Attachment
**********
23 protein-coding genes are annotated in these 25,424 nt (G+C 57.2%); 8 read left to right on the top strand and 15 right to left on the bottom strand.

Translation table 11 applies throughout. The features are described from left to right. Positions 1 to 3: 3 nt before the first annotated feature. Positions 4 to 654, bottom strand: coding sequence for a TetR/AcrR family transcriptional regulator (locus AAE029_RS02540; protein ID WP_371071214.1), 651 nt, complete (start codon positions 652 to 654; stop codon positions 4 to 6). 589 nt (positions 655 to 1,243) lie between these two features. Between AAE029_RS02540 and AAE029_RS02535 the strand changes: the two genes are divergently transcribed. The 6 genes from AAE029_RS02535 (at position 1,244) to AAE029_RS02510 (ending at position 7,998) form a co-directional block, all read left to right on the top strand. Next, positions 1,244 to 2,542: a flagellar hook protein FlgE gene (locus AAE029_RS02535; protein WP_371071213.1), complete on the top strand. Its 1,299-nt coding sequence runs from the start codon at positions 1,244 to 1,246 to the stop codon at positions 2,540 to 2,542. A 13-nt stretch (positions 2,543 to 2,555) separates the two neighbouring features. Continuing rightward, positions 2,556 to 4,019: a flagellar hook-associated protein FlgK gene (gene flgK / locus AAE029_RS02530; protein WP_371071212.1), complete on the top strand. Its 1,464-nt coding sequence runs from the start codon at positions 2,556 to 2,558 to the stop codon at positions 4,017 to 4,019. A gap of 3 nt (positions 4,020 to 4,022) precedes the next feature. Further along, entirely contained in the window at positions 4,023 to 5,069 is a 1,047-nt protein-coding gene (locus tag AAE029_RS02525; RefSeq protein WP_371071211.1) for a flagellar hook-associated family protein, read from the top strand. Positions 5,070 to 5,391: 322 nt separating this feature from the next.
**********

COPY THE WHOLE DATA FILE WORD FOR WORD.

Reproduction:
23 protein-coding genes are annotated in these 25,424 nt (G+C 57.2%); 8 read left to right on the top strand and 15 right to left on the bottom strand.

Translation table 11 applies throughout. The features are described from left to right. Positions 1 to 3: 3 nt before the first annotated feature. Positions 4 to 654, bottom strand: coding sequence for a TetR/AcrR family transcriptional regulator (locus AAE029_RS02540; protein ID WP_371071214.1), 651 nt, complete (start codon positions 652 to 654; stop codon positions 4 to 6). 589 nt (positions 655 to 1,243) lie between these two features. Between AAE029_RS02540 and AAE029_RS02535 the strand changes: the two genes are divergently transcribed. The 6 genes from AAE029_RS02535 (at position 1,244) to AAE029_RS02510 (ending at position 7,998) form a co-directional block, all read left to right on the top strand. Next, positions 1,244 to 2,542: a flagellar hook protein FlgE gene (locus AAE029_RS02535; protein WP_371071213.1), complete on the top strand. Its 1,299-nt coding sequence runs from the start codon at positions 1,244 to 1,246 to the stop codon at positions 2,540 to 2,542. A 13-nt stretch (positions 2,543 to 2,555) separates the two neighbouring features. Continuing rightward, positions 2,556 to 4,019: a flagellar hook-associated protein FlgK gene (gene flgK / locus AAE029_RS02530; protein WP_371071212.1), complete on the top strand. Its 1,464-nt coding sequence runs from the start codon at positions 2,556 to 2,558 to the stop codon at positions 4,017 to 4,019. A gap of 3 nt (positions 4,020 to 4,022) precedes the next feature. Further along, entirely contained in the window at positions 4,023 to 5,069 is a 1,047-nt protein-coding gene (locus tag AAE029_RS02525; RefSeq protein WP_371071211.1) for a flagellar hook-associated family protein, read from the top strand. Positions 5,070 to 5,391: 322 nt separating this feature from the next.